A discussion between the Nobel Prize–winning novelist and a clinical psychologist on the narratives that their work shares.
Fans of Coetzee (The Childhood of Jesus, 2013, etc.) should be aware that his role here is more of interlocutor and provocateur and that the emphasis throughout is on psychoanalysis, with literature explored only as a means of understanding the goals and limits of therapy. “By profession I have been a trader in fictions,” writes the man of literature. “From what I write it must be evident to you that I don’t have much respect for reality. I think of myself as using rather than reflecting reality in my fiction.” He also thinks that those who spin personal narratives in therapy are also engaged in a sort of fiction and that their efficacy lies in not how true they are but in how helpful and functional, allowing the patient to engage with the world. Kurtz seems more willing to accept a provisional sort of truth or even an objective reality, though she counters, “I am not a philosopher, I am a psychologist, and fretting about the exact nature of the Truth with a capital T is not going to meet the situation that faces me, which is that of a human being, usually in great distress and confusion, wanting sympathy and understanding.” For those more interested in literary insight, Coetzee draws a parallel between “living reading,” which he calls a “mysterious affair,” and the challenge of therapy. “It involves finding one’s way into a voice that speaks from the page, the voice of the Other, and inhabiting that voice, so that you speak to yourself (your self) from outside yourself.” The explorations of narrative are frequently insightful, but the book is less like dialogue and more like an exchange of essays.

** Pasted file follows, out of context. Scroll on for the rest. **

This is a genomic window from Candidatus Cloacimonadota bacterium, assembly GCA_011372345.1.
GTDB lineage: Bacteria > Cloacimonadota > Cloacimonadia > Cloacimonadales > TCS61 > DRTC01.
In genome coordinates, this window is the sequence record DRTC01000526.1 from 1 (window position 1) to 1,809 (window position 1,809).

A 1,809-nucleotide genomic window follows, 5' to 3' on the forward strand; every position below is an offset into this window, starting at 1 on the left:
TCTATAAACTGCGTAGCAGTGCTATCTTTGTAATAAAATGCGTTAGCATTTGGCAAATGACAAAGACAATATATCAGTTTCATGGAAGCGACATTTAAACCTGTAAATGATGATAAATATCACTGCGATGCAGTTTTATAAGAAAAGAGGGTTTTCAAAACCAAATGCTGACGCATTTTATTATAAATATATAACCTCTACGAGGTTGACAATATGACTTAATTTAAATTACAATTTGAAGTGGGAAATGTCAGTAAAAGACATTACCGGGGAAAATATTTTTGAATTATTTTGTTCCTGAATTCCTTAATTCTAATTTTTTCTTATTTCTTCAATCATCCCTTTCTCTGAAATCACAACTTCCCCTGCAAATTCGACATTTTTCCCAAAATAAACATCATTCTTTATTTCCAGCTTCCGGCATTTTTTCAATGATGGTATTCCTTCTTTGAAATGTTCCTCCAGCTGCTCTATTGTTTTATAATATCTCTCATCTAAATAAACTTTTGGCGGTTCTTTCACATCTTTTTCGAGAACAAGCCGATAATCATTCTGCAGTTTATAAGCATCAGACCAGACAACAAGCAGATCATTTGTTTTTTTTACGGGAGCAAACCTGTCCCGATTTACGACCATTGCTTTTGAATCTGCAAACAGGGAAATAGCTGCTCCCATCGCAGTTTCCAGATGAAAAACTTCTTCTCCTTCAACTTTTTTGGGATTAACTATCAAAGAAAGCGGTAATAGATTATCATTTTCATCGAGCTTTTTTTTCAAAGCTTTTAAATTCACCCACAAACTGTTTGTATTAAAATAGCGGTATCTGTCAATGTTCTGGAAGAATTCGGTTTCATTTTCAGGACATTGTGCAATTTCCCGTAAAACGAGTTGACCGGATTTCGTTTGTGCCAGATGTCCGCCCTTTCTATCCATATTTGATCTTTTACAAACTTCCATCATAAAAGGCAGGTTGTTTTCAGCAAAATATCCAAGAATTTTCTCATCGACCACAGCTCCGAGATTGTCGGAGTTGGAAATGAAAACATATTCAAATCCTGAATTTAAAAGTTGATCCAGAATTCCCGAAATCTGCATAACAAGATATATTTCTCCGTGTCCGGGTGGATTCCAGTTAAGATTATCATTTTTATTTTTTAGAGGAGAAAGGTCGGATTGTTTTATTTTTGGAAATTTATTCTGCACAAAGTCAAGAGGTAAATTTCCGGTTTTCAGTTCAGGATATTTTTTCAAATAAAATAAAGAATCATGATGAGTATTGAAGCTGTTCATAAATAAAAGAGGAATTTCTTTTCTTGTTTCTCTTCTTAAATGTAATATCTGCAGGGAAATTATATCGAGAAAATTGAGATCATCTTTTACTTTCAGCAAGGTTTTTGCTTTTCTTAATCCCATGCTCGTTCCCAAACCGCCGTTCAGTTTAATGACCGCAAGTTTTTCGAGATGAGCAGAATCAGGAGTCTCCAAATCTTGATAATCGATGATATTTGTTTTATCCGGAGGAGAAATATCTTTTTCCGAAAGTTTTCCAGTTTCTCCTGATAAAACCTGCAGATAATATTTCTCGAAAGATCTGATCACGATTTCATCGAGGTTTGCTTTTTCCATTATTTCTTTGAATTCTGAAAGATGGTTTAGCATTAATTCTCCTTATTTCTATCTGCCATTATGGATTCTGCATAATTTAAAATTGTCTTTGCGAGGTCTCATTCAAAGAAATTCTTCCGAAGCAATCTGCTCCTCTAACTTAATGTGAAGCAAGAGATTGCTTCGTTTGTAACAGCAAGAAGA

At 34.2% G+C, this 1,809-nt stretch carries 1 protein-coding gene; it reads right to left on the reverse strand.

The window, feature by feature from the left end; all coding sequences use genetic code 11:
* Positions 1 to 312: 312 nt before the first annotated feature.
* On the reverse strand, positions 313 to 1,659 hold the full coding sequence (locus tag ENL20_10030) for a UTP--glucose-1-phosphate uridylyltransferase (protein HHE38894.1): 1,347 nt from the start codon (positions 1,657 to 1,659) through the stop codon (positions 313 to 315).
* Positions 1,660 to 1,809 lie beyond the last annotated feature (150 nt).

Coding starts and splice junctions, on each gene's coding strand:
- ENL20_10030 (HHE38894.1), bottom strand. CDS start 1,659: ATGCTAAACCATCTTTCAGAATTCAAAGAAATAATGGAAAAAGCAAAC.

Caveat lector: the authors, both intellectual heavyweights, focus much more on psychology—and group psychology, where Coetzee keeps pushing the discussion—than on literature.